Neal’s counterpart on the Senate Finance Committee, Ron Wyden, D-Ore., had harsh words for China and said he’d weigh in with ideas for effective enforcement on China.

“China has cheated, stolen and bullied American industry on trade for decades, causing massive economic wreckage to workers, employers and communities across America in the process,” Wyden said in a statement. He pledged to review USTR’s investigation report that Trump based his actions on.

“I intend to study the USTR report closely and look forward to close consultations on remedies to ensure the administration gets real results that actually bring back American jobs,.” Wyden said.

Agriculture industry braces

Industry groups said they’d welcome effective and narrowly focused remedies against China.

The U.S. Grains Council said its members know firsthand how China tries to limit U.S. imports of corn, soybeans, sorghum and distillers dried grains to protect its own producers and has fought those efforts through trade enforcement actions.

“We have supported targeted, U.S. government efforts to address these issues but nevertheless remained dedicated to the China market because it holds immense growth potential for U.S. agriculture,” President and CEO Tom Sleight said.

Sleight said his organization expects U.S. tariffs against China to “almost certainly prompt immediate and painful retaliation against U.S. agriculture and which have already complicated our global efforts to promote sales of U.S. grains and grain products.”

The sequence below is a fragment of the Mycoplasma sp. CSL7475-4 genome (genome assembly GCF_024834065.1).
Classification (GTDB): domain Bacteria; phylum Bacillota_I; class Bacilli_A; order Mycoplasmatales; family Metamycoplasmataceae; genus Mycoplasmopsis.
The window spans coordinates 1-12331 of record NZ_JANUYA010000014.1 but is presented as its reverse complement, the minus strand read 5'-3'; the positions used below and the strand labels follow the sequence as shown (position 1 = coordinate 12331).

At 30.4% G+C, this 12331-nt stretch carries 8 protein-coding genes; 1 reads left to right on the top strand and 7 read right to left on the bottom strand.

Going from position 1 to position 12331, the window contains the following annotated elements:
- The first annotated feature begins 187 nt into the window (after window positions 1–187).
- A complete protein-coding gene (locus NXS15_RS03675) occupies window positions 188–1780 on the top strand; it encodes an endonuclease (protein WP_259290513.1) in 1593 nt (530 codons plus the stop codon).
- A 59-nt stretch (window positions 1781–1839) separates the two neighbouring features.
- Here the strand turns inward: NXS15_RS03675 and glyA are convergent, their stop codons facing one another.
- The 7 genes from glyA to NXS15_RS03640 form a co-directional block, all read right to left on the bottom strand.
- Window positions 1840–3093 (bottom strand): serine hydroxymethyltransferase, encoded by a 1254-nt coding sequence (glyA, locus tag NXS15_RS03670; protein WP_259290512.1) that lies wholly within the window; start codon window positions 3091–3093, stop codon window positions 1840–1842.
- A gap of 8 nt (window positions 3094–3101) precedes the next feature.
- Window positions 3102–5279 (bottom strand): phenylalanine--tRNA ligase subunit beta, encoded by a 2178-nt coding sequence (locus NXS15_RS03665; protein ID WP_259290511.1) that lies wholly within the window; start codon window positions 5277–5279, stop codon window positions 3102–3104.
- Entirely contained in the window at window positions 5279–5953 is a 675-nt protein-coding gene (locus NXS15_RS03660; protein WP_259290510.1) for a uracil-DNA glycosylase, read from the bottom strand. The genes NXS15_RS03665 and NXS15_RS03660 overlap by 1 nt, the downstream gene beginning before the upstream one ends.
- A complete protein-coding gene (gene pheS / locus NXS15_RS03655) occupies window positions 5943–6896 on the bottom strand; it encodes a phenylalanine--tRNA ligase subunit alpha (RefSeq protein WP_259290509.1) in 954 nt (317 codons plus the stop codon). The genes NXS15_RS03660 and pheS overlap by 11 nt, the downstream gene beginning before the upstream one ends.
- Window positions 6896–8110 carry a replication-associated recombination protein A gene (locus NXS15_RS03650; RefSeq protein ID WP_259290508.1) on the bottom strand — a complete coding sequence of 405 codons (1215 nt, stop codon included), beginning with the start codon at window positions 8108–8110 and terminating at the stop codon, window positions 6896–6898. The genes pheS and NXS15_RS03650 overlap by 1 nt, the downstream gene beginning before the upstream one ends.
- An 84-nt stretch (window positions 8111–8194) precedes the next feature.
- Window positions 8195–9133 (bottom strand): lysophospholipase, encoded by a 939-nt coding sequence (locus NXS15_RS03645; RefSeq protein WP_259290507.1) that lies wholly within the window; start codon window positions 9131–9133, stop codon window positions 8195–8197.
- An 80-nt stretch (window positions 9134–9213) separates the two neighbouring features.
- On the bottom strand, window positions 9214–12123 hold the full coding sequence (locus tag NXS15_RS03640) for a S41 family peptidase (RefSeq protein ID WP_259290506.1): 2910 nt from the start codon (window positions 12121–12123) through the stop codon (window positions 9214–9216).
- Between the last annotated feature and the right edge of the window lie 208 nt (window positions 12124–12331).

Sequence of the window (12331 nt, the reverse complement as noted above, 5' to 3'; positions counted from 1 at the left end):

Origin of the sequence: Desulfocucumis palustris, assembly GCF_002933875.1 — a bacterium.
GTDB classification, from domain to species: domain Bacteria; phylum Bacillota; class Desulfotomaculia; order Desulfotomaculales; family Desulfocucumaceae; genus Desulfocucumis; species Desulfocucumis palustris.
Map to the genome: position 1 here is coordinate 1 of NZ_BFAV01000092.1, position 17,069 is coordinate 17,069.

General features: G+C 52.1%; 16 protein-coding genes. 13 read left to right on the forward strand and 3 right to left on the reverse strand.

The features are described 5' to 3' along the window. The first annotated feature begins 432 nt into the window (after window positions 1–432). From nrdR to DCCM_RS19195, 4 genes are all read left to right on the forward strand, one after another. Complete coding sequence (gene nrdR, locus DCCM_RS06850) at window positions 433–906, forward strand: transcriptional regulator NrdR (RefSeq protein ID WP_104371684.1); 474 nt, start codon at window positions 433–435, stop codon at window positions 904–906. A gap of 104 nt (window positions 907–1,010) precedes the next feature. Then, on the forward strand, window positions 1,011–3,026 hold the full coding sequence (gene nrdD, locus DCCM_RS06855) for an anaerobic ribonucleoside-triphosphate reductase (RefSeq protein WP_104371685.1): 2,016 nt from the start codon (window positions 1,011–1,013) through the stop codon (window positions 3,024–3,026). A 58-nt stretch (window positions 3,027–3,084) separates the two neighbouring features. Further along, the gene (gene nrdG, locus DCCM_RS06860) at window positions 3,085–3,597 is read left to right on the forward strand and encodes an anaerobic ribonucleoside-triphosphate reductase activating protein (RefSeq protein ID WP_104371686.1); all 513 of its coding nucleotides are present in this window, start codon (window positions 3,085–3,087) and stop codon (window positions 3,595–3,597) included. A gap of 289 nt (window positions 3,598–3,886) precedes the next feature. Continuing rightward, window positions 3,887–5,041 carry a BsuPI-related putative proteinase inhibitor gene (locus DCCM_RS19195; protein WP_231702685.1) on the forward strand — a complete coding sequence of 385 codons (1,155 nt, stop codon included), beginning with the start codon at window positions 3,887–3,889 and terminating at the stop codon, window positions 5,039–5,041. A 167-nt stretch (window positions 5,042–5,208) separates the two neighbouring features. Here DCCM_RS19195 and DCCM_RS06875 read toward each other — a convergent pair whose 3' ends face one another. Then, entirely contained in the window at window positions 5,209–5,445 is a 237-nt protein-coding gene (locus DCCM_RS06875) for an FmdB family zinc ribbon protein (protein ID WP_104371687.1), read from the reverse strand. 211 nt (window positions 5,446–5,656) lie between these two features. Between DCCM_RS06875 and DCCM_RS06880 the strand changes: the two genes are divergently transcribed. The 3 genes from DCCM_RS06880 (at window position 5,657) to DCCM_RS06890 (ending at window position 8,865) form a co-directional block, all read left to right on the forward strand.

Robert D. Atkinson, president of the Information Technology and Innovation Foundation, welcomed the Trump administration’s decision to shed what he called the U.S. “rosy view that it was only a matter of time before China would open its markets and follow international trade rules.”

But Atkinson said the administration would be more likely to succeed if it joins forces with the European Union, Japan and South Korea to initiate an international crackdown on Beijing.

Otherwise, Atkinson said, “the U.S. risks winning only a Pyrrhic victory in a one-on-one trade war with China, because the Chinese government is in a much better political position to absorb economic pain — and it can dish out punishment with impunity to hurt the U.S. industries we should care about most.”